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Computational Design in Revit: Work Inspired by Sang Hoon Kim

Sang Hoon Kim 6

Some time ago I stumbled upon the work of designer Sang Hoon Kim while surfing the Internet. Bam! Revit model.

Sang Hoon Kim 3

Well, “Bam! Revit model” is slightly exaggerating. It took me about a month of tweaking before I was satisfied enough to write a post. I’m still not 100 % happy, but sometimes you just need to get shit out the door.

Sang Hoon Kim 8Sang Hoon Kim 8 hidden

My version of Mr. Kim’s design is obviously different from the original concept, but the inspiration is still apparent.

Sang Hoon Kim 1 hidden

This turned out to be an exercise in computational design studies in Revit. I originally wanted the entire model to iterate from one parameter (Universal Ratio), but that turned out to counteract the aesthetics. I tried to connect everything to the ratio parameter, but whether I used the golden ratio, 8:5, 4:3, 16:9 or Phi the model just would not look good. Or, as good as I expected.

Now, the total width and height are independent of the ratio, as are the angle parameters that control the radial placement of the vertical paths. The Universal Ratio is resigned to “just” control the horizontal relationships between the circles and the wood panel cross sections.

Sang Hoon Kim plan family2013-04-15 13-14-09

It is impossible to automatically align path nodes vertically and horizontally. The only way of doing this is using Reference Planes and Path Intersects, and that limits your ability to change the number of divisions. Room for improvement, Autodesk!

Sang Hoon Kim perspective family

The formulas used to control the geometry is inverted exponential. That is very easily shown with Image-O-Matic:

For more videos, please visit my YouTube channel.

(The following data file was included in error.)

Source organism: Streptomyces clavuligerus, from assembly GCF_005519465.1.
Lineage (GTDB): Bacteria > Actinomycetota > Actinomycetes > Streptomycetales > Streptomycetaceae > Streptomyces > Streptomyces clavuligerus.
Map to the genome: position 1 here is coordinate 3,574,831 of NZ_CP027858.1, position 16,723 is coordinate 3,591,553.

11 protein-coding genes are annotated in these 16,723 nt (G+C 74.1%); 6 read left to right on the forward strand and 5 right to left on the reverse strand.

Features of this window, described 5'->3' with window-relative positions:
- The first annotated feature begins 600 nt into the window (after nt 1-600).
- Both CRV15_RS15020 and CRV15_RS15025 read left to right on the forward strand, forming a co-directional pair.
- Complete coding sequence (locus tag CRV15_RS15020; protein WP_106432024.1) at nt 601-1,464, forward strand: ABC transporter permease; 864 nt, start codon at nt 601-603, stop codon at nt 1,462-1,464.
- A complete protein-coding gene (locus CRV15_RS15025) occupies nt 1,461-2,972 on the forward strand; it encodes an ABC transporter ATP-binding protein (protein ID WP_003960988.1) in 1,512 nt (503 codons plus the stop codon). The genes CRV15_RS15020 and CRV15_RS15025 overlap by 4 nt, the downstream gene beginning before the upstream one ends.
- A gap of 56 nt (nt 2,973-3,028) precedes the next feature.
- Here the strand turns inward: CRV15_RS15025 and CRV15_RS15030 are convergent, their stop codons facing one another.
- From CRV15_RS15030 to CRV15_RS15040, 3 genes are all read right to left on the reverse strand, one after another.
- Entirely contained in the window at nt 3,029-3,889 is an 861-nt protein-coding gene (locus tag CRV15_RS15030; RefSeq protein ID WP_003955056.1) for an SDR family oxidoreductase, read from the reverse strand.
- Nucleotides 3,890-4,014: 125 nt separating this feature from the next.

For more images see Gallery.

Download Mass family: Sang Hoon Kim 🙂

Sang Hoon Kim 2

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Some illustrations of my previous work

Barcode structure below

In a previous life, as a reseller consultant, I had the opportunity and extreme pleasure of assisting Multiconsult with making the most out of one of their first and biggest BIM projects. Multiconsult is a Norwegian engineering company with a big Oslo-office, and they sure as hell did not fear project size when the engaged BIM for the first time.

Barcode structure above

Barcode structure above with section box around two elevator shafts

This particular project was basically three huge buildings right next to the new Opera in Oslo downtown. The buildings now near completion and form a central part of the so-called Barcode strip, or OperaKvarteret in Bjørvika. They are designed by the three architectural companies MVRDV, Dark Architects and a-lab, and just recently won the City-award for 2013.

Bjørvika now

I also did some work for the architects on this project, but that was very little compared to the structural modeling. Check out this video to get a picture of what the architects had to deal with:

One interesting aspect of the structural job was that this was the first time any of us tried to export a real (as in not four walls and a slab) analytical model to Robot for structural analysis. This was way back in 2008 and 2009 when the analytical tools in Revit Structure was crap and we had to do A LOT of manual labor in both programs. Finally we did manage to get some not totally ridiculous results, and the illustrations made by the eminent Jozef Waligora at TDA are quite nice.

Barcode floor moment analysis in RobotBarcode foundation slab gravity deflectionBarcode foundation slab water pressure deflection

This is one of the coolest projects I’ve ever worked on, and I have both hopes and pretty decent indications that I will do similar stuff in the near future.